Fenton was fired in July 2019 after only 14 months on the job because he also was nothing like what Leipold expected. Neither Rosas or Fenton made terrible personnel decisions, but they also clearly fooled their future employers in the interview process.
The lesson: Dig far deeper than a conversation or two, no matter how positive the first, or second, impression might have been.
Off the first point, professional sports teams employee security staffs for all types of reasons and this is one of them. There are plenty of questions asked about a future GM’s past during the course of an interview but assuming anyone is going to come clean is dangerous.
This is one case where digging into a person’s past is absolutely necessary. Remember, the Wilfs went down the same path as the Wolves and Wild during their first year as owners when they hired Fran Foley as personnel director but ended up firing him after only four months on the job. Foley, like Fenton and Rosas, ended up being abrasive and the final straw might have been the fact his resume proved to have inaccuracies.
If you are hiring for the two positions the Vikings are, you want to know what time GM candidates eat their toast each morning. No stone can be left unturned. It’s not unusual for former law enforcement officials, including one-time FBI agents, to work for NFL teams so digging into someone’s background isn’t new for them. It is necessary if you are looking to hire people who will be the face of your franchise and making crucial decisions. Ultimately, a GM and coach are more important than almost anyone who will play for your team.
INCLUSIVE BUT DECISIVE
The best example of this in the Twin Cities right now is Wild GM Bill Guerin, who replaced Fenton. Guerin has two former GMs on his staff in Randy Sexteon and Ray Shero, so he clearly isn’t afraid to be challenged but there is no question who is making the decisions at Xcel Energy Center. Guerin also interviewed for the job before Fenton got it and you have to wonder if it was Fenton who told Leipold what he wanted to hear? Guerin almost certainly did not. He won two Stanley Cups as a player and two more as an executive with the Pittsburgh Penguins and he knows what winning looks like.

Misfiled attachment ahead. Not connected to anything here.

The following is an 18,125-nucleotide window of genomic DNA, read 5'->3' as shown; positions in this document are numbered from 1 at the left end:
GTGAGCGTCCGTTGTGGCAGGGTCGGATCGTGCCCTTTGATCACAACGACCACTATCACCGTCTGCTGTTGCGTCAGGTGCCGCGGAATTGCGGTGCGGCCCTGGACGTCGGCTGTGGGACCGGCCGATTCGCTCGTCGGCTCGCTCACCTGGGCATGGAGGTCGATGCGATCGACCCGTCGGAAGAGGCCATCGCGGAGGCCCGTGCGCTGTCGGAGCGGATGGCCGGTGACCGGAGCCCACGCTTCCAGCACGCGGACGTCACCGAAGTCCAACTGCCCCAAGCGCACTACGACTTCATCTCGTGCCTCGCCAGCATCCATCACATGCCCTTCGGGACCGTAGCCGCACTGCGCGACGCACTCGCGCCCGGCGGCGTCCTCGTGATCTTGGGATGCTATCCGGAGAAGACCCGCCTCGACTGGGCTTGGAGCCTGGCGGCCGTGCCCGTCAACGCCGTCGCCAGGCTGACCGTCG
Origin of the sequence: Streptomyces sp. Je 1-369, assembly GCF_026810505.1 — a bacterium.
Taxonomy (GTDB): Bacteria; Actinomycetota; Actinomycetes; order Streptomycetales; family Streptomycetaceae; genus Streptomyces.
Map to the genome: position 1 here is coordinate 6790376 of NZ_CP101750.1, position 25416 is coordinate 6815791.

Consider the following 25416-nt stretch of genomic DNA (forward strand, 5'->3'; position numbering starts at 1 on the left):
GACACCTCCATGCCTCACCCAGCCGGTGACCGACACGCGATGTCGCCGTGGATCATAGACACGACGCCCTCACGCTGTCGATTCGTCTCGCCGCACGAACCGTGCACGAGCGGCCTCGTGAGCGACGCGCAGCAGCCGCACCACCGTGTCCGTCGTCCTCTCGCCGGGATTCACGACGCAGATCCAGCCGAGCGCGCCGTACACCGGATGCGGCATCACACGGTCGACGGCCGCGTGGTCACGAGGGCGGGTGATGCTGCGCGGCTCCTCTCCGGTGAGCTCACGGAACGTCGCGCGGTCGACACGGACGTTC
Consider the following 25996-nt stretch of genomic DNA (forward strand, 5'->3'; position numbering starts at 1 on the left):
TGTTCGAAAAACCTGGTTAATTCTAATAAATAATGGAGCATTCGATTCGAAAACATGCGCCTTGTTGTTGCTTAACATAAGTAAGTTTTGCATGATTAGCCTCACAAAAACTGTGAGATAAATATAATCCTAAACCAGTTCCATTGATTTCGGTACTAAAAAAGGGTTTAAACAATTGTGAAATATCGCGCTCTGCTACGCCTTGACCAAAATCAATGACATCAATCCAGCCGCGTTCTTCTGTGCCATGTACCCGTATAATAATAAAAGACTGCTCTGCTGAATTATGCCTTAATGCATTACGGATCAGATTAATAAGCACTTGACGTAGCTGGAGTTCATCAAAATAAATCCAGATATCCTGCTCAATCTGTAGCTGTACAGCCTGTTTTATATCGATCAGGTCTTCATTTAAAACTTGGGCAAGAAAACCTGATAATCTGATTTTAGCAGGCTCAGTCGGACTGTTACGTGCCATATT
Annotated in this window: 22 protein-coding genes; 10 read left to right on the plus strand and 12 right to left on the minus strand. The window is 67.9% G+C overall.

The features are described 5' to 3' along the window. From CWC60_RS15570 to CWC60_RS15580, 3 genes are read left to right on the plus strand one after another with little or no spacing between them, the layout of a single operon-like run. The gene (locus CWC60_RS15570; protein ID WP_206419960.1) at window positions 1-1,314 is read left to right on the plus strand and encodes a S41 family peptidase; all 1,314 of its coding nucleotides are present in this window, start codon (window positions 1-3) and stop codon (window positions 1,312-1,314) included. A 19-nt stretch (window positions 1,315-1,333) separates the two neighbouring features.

He also knows that sugarcoating things to his bosses is a losing play. Leipold was friends with Ryan Suter, but Guerin bought out both Suter and Zach Parise last July because he knew the team needed to turn over the locker room and that both were declining players. Did Leipold like that? Probably not. But you know what he likes less? Losing.
If the Vikings new GM thinks Kirk Cousins or Harrison Smith should go, he or she should tell this group that and, if they don’t like it, then they don’t want to hear the truth. The bottom line is someone has to make final decisions and do it with complete confidence. That shouldn’t be the owners or anyone from the business side.
Guerin is a no BS guy and will tell people the truth, but he also seems to know how to treat them. That doesn’t sound tough, but in sports you would be amazed how many top executives lack people skills.